Blood Sugar Control Improved by Weight Training

Journal of Strength & Conditioning Research: April 2010 – Volume 24 – Issue 4 – pp 1109-1116 Original Research

Effects of Intensity and Volume on Insulin Sensitivity During Acute Bouts of Resistance Training– Black, Laurie E

Key points:

1. Blood sugar control declines as we age and is vulnerable to genetics, diet, and physical activities.

2.  Muscle is approx 40% or more of total body mass.

3. Muscle is an important tissue for regulating blood sugar.

4. The journal  article below discusses that blood sugar was lower with out affecting blood insulin with High-intensity, multiple set weight training.

5. This shows that High-intensity, multiple set weight training is an effective way to help control blood sugar.

Black, LE, Swan, PD, and Alvar, BA.

This study evaluated the effects of various resistance exercise protocols on 24-hour post exercise insulin sensitivity.

Seventeen participants with impaired fasting glucose (100-125 mg/dL) completed 4 separate bouts of resistance exercise under moderate intensity (65% 1 repetition maximum [1RM]) or high intensity (85% 1RM) conditions within the confines of single set and multiple set protocols.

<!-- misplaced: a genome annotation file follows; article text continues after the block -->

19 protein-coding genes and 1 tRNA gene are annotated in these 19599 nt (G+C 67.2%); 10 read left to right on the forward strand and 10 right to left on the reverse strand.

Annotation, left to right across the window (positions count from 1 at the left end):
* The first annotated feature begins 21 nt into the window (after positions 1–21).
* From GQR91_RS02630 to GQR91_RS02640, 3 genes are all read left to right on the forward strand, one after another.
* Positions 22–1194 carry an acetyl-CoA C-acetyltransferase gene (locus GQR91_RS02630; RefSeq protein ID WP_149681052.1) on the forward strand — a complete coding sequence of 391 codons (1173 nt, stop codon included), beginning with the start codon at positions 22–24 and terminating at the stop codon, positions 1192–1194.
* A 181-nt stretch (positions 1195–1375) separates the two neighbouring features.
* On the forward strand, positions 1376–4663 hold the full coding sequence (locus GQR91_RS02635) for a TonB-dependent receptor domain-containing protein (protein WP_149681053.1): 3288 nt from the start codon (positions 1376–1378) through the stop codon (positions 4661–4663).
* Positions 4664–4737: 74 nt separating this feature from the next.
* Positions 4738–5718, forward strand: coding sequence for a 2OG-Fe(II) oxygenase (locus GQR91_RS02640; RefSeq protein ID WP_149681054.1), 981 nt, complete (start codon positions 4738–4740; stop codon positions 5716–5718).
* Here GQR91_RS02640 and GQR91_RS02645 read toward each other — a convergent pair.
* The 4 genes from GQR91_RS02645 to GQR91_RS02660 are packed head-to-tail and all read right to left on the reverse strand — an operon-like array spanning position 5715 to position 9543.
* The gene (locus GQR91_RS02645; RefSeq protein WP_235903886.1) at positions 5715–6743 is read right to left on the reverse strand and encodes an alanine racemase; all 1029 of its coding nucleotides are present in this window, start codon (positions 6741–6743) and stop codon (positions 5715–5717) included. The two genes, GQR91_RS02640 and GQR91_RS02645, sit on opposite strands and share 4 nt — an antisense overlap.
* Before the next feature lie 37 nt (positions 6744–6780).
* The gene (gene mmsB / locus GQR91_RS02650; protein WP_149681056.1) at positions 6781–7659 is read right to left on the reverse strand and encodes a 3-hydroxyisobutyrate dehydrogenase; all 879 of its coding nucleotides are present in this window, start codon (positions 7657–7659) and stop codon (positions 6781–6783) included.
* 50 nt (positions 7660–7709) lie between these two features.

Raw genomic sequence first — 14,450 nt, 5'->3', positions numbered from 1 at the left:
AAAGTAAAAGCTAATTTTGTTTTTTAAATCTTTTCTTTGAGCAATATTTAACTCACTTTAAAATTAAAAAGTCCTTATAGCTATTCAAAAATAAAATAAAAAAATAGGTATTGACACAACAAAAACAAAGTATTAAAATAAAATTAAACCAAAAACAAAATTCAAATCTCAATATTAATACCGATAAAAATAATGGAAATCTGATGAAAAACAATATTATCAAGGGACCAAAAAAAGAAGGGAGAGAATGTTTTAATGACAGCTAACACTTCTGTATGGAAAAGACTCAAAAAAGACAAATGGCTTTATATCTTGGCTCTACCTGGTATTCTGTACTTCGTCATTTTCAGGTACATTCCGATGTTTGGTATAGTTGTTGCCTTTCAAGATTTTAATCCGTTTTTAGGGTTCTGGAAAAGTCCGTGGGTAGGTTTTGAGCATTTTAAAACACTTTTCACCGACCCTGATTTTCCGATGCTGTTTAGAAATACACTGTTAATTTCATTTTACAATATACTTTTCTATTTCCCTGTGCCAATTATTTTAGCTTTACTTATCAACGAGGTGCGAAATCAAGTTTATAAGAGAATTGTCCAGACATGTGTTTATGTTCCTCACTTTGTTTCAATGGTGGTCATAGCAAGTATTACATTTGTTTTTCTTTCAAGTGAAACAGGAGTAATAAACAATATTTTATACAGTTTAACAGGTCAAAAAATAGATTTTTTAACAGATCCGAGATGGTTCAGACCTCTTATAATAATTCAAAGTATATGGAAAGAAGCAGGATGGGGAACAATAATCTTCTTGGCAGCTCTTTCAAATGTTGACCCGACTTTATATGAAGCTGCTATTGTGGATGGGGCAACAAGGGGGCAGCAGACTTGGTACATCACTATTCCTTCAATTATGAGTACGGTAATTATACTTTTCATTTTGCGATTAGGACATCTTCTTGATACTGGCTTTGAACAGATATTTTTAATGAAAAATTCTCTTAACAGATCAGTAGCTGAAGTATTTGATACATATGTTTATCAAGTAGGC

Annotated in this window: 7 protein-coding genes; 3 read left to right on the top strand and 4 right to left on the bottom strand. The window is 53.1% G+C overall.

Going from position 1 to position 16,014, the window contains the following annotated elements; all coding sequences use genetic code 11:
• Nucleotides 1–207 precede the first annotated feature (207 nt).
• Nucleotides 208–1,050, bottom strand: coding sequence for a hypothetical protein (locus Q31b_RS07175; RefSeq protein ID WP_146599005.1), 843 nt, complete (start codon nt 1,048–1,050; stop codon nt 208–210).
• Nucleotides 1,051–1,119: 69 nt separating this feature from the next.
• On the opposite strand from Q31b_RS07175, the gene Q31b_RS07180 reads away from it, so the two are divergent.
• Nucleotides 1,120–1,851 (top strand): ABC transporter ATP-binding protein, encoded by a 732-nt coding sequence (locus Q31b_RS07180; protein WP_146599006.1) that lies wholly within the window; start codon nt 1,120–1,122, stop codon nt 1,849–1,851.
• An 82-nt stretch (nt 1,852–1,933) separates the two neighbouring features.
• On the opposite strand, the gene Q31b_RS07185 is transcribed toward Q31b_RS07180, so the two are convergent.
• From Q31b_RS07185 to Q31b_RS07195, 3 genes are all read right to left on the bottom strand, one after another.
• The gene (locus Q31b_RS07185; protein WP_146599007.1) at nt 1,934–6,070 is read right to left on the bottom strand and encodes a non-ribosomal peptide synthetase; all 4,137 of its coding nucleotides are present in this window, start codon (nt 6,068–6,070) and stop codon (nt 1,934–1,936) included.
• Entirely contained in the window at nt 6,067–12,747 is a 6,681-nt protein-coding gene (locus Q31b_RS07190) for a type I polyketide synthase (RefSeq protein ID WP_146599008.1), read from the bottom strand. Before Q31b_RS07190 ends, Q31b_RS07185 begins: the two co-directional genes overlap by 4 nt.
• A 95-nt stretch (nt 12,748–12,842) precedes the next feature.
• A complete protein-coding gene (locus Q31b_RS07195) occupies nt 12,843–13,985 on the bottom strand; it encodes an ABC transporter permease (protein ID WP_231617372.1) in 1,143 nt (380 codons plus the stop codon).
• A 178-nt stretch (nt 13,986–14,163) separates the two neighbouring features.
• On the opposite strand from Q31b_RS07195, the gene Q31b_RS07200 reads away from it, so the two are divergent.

Intravenous fasting blood was taken at baseline and 24 hours post exercise for each exercise condition to measure fasting plasma glucose (G0) and fasting serum insulin (I0) to calculate insulin sensitivity (homeostasis model assessment-insulin resistance = (G0*I0)/405).

A minimum of 3 days washout was given between each exercise protocol. A 4 x 2 factorial analysis of variance was performed to compare insulin sensitivity and fasting glucose within subjects and between treatments.

All of the exercise protocols improved subsequent insulin sensitivity (p = 0.002) and G0 (p = 0.001). In comparison with single set, there was a significantly greater decrease in G0 (p = 0.021) 24 hours after multiple set bouts.

High intensity showed significant decreases in insulin sensitivity as compared with moderate intensity protocols (p = 0.046). Effect size data suggest a dose response relationship between program variables of volume and intensity and 24-hour postexercise insulin sensitivity.

High-intensity protocols resulted in greater effect sizes for insulin sensitivity (0.83 multiple set; 0.53 single set) as compared with moderate-intensity protocols. The high-intensity, multiple set bout yielded the greatest treatment effect in both fasting glucose (0.61) and insulin sensitivity (0.83).

Overall, single set protocols were less effective than multiple set protocols in lowering fasting blood glucose.

Findings suggest a dose-response relationship between volume and intensity on insulin sensitivity and fasting blood glucose.

Results indicate that resistance exercise is an effective treatment for acutely enhancing insulin sensitivity and regulating blood glucose in individuals with impaired fasting glucose.

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